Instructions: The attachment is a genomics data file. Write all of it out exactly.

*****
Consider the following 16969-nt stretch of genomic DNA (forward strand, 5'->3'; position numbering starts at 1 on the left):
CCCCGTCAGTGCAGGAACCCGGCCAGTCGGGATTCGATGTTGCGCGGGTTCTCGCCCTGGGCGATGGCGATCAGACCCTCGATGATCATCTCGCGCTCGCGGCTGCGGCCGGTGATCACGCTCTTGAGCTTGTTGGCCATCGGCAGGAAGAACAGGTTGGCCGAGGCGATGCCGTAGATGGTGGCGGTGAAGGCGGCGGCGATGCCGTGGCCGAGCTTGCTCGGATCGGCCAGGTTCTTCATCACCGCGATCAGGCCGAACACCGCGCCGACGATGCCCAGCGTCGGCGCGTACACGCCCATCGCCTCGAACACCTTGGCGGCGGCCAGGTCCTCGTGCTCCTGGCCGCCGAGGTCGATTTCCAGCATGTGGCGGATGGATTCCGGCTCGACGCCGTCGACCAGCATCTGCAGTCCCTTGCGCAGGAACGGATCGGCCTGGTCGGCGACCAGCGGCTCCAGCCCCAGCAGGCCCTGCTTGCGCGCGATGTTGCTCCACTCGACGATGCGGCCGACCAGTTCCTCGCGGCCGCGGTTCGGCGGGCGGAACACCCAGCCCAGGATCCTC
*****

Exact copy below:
Consider the following 16969-nt stretch of genomic DNA (forward strand, 5'->3'; position numbering starts at 1 on the left):
CCCCGTCAGTGCAGGAACCCGGCCAGTCGGGATTCGATGTTGCGCGGGTTCTCGCCCTGGGCGATGGCGATCAGACCCTCGATGATCATCTCGCGCTCGCGGCTGCGGCCGGTGATCACGCTCTTGAGCTTGTTGGCCATCGGCAGGAAGAACAGGTTGGCCGAGGCGATGCCGTAGATGGTGGCGGTGAAGGCGGCGGCGATGCCGTGGCCGAGCTTGCTCGGATCGGCCAGGTTCTTCATCACCGCGATCAGGCCGAACACCGCGCCGACGATGCCCAGCGTCGGCGCGTACACGCCCATCGCCTCGAACACCTTGGCGGCGGCCAGGTCCTCGTGCTCCTGGCCGCCGAGGTCGATTTCCAGCATGTGGCGGATGGATTCCGGCTCGACGCCGTCGACCAGCATCTGCAGTCCCTTGCGCAGGAACGGATCGGCCTGGTCGGCGACCAGCGGCTCCAGCCCCAGCAGGCCCTGCTTGCGCGCGATGTTGCTCCACTCGACGATGCGGCCGACCAGTTCCTCGCGGCCGCGGTTCGGCGGGCGGAACACCCAGCCCAGGATCCTC